As you may have noticed already, I simply love my lifestyle-all of the traveling, seeing new places and experiencing different cultures, the rich history of this country, and the endless surprises. However, there are a few struggles which I must face on a daily basis…things can get pretty ugly while living with four people-plus a dog and two birds-in a 28ft motorhome.
For instance, the shower in our Rv is occupied by many, many boxes; thus, finding a place to shower is a constant task! I must admit, I am pretty proud of myself for mastering a thing called “don’t be picky, if there´s running water, it´s good enough”; with that comforting thought in mind, I have showered in nearly every situation/place possible. Don’t believe me? So here goes a tiny list of “places I have showered that aren’t very normal”: freezing lake and waterfall? Check. As a guest in a Lakota house? Check that too. In a 19th century house and at the 83th floor of the Trump Tower? Yup. At nearly every parking lot and beach showers? Those are basically an everyday thing. In the middle of the woods? Those are my absolute favorite because of the stargazing. At the sides of roads? Aham…I never prayed so hard for a car not to come. In the middle of a historic plantation? That´s actually where it all began. See? Showers are everything but boring with my family-it´s a struggle, but it´s one of those good kinds of struggle.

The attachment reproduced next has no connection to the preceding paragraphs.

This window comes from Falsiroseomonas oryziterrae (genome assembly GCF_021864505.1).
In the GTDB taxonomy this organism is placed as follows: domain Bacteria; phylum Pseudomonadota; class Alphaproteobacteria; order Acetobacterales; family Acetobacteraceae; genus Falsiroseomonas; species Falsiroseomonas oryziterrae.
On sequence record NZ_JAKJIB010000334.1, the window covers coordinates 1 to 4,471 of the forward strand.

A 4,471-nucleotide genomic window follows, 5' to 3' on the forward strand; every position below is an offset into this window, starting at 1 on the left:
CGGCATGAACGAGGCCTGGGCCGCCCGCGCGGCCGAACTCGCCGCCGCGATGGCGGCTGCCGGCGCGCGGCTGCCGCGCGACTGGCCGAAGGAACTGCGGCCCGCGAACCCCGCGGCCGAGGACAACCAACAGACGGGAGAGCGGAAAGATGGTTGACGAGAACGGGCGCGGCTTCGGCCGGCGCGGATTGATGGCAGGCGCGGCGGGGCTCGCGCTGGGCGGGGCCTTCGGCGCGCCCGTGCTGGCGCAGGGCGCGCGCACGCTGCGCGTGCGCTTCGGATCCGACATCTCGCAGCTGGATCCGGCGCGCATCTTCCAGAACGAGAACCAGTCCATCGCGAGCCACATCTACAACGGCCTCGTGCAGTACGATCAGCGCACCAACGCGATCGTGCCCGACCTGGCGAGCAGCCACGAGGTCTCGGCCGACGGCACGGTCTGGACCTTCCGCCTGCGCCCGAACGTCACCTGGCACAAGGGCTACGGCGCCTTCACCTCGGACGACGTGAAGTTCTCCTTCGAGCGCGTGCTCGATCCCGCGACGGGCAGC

When people naively ask me about my privacy and personal life, I straight up laugh at them. Privacy? Personal life? What even is that anymore? For starters I mostly shower outside; secondly, there´s only one working door in my Rv; thirdly, I sleep in the middle of a parking lot many times, so…zero privacy. Similarly, my family and I have found ourselves in some tight situations-hitching a ride with strangers, asking for water in the middle of hikes because we have ran out of it (more than once), having to paddle board or bike or take the bus/subway to places because we couldn’t park our Rv there, do laundry in sketchy neighborhoods (we were urged to leave before dark), been lost a few times in the wilderness, and so on.
All of the things I cited above are the hardest things will get; however, there´s one thing that breaks my heart every time-leaving loved ones behind. Whether it was my friends, which became family, back in Washington, or the wonderful people I met on the road, or my friends from Orlando, which reintroduced to me a little bit of my Brazilian culture; leaving those people behind never ceases to be exceedingly hard. I guess that´s the hardest part of my “nomadic” lifestyle, I never know when I´ll leave and if I´m ever coming back.